This experience with Ayahuasca was work — like the most intense version of self-therapy and self-healing I’ve ever attempted — and I got exhausted at one point after probing my deepest, darkest fears, so I sat up and allowed myself to get giddy again watching others trip. One woman was moving her body like a doll, limbs moving haltingly to the whims of an invisible puppet-master. I thought of Pinocchio learning to be a real boy.

The shaman asked if anyone would like to share a song, and several participants poured out beautiful melodies. Then, I volunteered.

“I don’t know,” the shaman said to me and everyone in his Brooklyn accent, “You’re a showman. This guy, I’ve seen him perform, he commits hard.”

I didn’t know whether to take that as a compliment or not.

“You’d have to sing softly, Philip. This isn’t a performance. It’s healing medicine from the heart.”

I felt the boy inside me get offended, even a little enraged. As if Philip Sparkle didn’t understand tone, mood, and setting?! Bitch, please — I know how to read a room! I’m not gonna bust out into “June is Bustin’ Out All Over” at 2 AM in your ceremony!

But I swallowed that little guy’s tantrem (see — an adult thing to do!) and all I said was, “Yes, thank you. I understand.” I took a breath, tasted apprehension over whether I could please the shaman or not, felt Mother Aya give me a little pat on the back, and then sang my softest, most heartfelt rendition — low and quiet in my voice—of Sam Cooke’s ‘You Send Me’ directly to her:

Darling, you send me
I know you send me
Darling, you send me
Honest you do, honest you do
Honest you do, whoa

I was proud to bring a little 60’s crooner soul into this Ayahuasca ceremony. The shaman was pleased also.

When I am my most self-self, I am playful. I’m a fairy mixed Puck — a spark of mischief and delight and heart. I feel like this when I’m liv-ing onstage or when I’m away on retreat from the stresses that turn me into an over-achieving, over-worrying, over-analyzing Scrooge. Someone who’s steadfastly executing the duties of adulthood, drained of inspiration. I had to grow up fast after my mom rejected me, and I think that I strove for managerial, ‘man-in-charge’ jobs in my career to play the role of a grown-up…while still feeling like a hurt child underneath the ‘achievements’ I was adding to my resume. I became a Do-Er, a Get-It-Done-Er, an ADHD Task-Master living day-day off small serotonin hits of accomplishments and accolades…without fully loving myself, just as I am, sans checking off boxes. And when life hasn’t been a parade of successes, I’ve fallen melancholy and resorted to childlike behaviors — like lashing out at others when I didn’t feel appreciated or pressuring or manipulating people to get my way. You know, the way a clever 10-year-old boy can convince his mom he deserves one more trip to the ice cream shop.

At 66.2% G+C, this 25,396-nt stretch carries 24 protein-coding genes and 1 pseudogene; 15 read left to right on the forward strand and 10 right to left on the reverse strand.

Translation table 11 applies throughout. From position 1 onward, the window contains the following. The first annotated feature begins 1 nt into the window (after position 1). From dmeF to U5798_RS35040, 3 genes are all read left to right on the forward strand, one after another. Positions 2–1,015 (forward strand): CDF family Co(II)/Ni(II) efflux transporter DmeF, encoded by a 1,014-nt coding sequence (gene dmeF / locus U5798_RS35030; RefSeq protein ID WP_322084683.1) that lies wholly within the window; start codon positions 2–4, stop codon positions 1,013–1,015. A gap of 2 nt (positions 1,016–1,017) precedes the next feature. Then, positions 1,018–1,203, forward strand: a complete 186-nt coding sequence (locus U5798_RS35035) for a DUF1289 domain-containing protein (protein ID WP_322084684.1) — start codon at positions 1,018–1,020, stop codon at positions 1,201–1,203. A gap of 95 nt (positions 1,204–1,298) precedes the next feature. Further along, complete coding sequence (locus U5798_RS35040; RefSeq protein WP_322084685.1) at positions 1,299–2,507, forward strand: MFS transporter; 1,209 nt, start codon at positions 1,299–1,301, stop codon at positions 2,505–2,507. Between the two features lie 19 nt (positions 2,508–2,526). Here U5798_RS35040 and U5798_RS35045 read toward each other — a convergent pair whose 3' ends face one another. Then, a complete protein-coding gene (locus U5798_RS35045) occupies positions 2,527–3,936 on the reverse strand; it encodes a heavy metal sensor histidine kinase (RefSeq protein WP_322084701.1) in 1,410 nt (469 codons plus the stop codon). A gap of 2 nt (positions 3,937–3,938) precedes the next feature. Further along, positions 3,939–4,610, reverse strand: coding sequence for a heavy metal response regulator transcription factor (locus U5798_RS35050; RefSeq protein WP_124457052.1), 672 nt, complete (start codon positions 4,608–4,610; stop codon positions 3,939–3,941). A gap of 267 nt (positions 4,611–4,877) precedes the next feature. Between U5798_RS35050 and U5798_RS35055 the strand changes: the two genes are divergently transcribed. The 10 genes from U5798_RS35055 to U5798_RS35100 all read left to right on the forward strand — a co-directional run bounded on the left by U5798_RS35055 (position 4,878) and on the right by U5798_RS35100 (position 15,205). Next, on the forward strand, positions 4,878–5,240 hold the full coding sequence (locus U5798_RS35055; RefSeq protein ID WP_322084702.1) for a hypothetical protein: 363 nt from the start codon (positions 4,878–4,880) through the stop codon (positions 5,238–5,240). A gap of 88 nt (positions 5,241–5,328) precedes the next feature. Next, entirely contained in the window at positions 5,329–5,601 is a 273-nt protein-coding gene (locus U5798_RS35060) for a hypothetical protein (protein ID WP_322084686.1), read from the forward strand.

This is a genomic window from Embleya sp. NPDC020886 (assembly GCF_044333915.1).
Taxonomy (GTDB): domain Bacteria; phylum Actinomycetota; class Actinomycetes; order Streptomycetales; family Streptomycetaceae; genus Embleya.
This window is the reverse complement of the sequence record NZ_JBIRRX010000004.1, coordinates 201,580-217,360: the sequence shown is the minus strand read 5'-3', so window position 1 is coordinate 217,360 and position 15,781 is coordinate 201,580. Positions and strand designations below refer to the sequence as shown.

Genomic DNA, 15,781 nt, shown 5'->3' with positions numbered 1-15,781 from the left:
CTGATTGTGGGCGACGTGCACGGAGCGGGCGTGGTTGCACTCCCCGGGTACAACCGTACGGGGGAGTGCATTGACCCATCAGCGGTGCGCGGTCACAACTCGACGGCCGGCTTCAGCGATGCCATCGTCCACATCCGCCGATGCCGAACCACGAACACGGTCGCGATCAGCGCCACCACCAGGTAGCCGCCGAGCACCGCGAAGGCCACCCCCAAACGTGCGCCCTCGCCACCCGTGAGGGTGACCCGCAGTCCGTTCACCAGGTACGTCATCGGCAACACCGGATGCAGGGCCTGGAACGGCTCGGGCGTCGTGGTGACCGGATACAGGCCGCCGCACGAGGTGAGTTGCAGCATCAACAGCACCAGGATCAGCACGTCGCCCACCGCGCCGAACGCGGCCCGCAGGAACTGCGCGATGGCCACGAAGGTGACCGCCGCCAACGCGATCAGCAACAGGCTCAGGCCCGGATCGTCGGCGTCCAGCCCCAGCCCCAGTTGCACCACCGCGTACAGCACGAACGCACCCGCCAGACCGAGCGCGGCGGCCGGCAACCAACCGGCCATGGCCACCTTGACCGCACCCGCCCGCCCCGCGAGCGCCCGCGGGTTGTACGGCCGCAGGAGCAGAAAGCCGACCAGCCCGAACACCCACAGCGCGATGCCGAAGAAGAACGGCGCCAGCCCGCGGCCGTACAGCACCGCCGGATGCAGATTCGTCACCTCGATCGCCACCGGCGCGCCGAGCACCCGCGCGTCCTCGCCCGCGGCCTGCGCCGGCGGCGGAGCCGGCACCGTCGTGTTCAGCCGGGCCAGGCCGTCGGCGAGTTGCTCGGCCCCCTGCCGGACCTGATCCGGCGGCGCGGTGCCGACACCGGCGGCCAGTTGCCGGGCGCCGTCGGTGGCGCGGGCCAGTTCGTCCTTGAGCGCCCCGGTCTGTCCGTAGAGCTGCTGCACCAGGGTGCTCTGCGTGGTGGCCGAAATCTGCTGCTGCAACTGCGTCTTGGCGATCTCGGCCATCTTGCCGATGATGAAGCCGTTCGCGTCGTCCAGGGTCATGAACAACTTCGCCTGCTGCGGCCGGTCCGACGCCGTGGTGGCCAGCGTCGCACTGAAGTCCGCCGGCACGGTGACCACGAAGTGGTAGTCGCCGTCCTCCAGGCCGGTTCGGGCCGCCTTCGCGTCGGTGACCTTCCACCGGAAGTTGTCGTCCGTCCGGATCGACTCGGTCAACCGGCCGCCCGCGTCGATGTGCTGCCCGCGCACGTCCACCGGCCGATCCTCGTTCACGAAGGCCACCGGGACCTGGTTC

I purged just once. It came on suddenly and blew out my insides like a freight train hitting an apple cart. I labeled the bile that came out of “cynicism” and “bitterness” and felt good to let them go.

I didn’t see many visions except that of a rabid dog or wolf. It represented the hunger I felt to find intimacy with a partner (despite my fear of being betrayed again). The hunger looked like The Nothing from The Neverending Story, whom I’ve written of before. I didn’t cringe or hide from these violent images of a canine foaming at the mouth; instead, I tried to go into the mouth of the beast and find out what would feed it. Mother Aya told me it was simple: Love. Love fills the Hunger, where Achievements only offer it a morsel. When you feel the boy inside of you raging, feed him love.

It’s time to grow up, Peter Pan. But, let’s not lose the spirit of wicked fun on the way.

Performer, storyteller, teacher - living in NYC and traveling worldwide (www.philipmarkle.com). Artistic Director of The Brooklyn Comedy Collective.